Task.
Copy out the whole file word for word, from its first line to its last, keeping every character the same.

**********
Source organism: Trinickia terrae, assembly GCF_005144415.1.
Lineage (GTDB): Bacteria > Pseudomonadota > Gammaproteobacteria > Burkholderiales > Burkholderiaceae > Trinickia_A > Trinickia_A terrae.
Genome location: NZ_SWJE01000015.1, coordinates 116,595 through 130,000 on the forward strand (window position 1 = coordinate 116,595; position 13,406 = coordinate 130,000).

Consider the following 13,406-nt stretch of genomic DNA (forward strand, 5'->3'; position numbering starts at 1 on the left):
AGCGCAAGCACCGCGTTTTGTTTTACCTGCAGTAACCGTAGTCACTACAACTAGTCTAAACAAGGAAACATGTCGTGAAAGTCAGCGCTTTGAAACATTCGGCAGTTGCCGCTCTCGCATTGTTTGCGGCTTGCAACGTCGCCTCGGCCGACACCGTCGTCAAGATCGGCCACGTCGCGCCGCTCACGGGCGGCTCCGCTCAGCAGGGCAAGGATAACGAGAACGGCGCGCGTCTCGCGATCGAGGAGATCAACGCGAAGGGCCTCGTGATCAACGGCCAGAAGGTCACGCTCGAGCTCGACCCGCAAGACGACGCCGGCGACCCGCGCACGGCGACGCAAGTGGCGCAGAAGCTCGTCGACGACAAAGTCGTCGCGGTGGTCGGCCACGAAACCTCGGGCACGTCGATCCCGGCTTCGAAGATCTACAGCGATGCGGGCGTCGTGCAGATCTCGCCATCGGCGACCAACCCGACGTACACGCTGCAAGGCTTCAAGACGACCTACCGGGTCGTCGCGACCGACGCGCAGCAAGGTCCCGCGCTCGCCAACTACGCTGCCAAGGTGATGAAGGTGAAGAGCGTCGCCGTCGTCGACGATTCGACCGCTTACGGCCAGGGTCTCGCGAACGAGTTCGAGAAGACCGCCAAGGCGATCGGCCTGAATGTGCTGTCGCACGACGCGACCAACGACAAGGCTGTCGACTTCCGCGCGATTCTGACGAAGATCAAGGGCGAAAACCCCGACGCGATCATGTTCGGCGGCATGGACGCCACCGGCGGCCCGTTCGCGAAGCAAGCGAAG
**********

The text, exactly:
Source organism: Trinickia terrae, assembly GCF_005144415.1.
Lineage (GTDB): Bacteria > Pseudomonadota > Gammaproteobacteria > Burkholderiales > Burkholderiaceae > Trinickia_A > Trinickia_A terrae.
Genome location: NZ_SWJE01000015.1, coordinates 116,595 through 130,000 on the forward strand (window position 1 = coordinate 116,595; position 13,406 = coordinate 130,000).

Consider the following 13,406-nt stretch of genomic DNA (forward strand, 5'->3'; position numbering starts at 1 on the left):
AGCGCAAGCACCGCGTTTTGTTTTACCTGCAGTAACCGTAGTCACTACAACTAGTCTAAACAAGGAAACATGTCGTGAAAGTCAGCGCTTTGAAACATTCGGCAGTTGCCGCTCTCGCATTGTTTGCGGCTTGCAACGTCGCCTCGGCCGACACCGTCGTCAAGATCGGCCACGTCGCGCCGCTCACGGGCGGCTCCGCTCAGCAGGGCAAGGATAACGAGAACGGCGCGCGTCTCGCGATCGAGGAGATCAACGCGAAGGGCCTCGTGATCAACGGCCAGAAGGTCACGCTCGAGCTCGACCCGCAAGACGACGCCGGCGACCCGCGCACGGCGACGCAAGTGGCGCAGAAGCTCGTCGACGACAAAGTCGTCGCGGTGGTCGGCCACGAAACCTCGGGCACGTCGATCCCGGCTTCGAAGATCTACAGCGATGCGGGCGTCGTGCAGATCTCGCCATCGGCGACCAACCCGACGTACACGCTGCAAGGCTTCAAGACGACCTACCGGGTCGTCGCGACCGACGCGCAGCAAGGTCCCGCGCTCGCCAACTACGCTGCCAAGGTGATGAAGGTGAAGAGCGTCGCCGTCGTCGACGATTCGACCGCTTACGGCCAGGGTCTCGCGAACGAGTTCGAGAAGACCGCCAAGGCGATCGGCCTGAATGTGCTGTCGCACGACGCGACCAACGACAAGGCTGTCGACTTCCGCGCGATTCTGACGAAGATCAAGGGCGAAAACCCCGACGCGATCATGTTCGGCGGCATGGACGCCACCGGCGGCCCGTTCGCGAAGCAAGCGAAG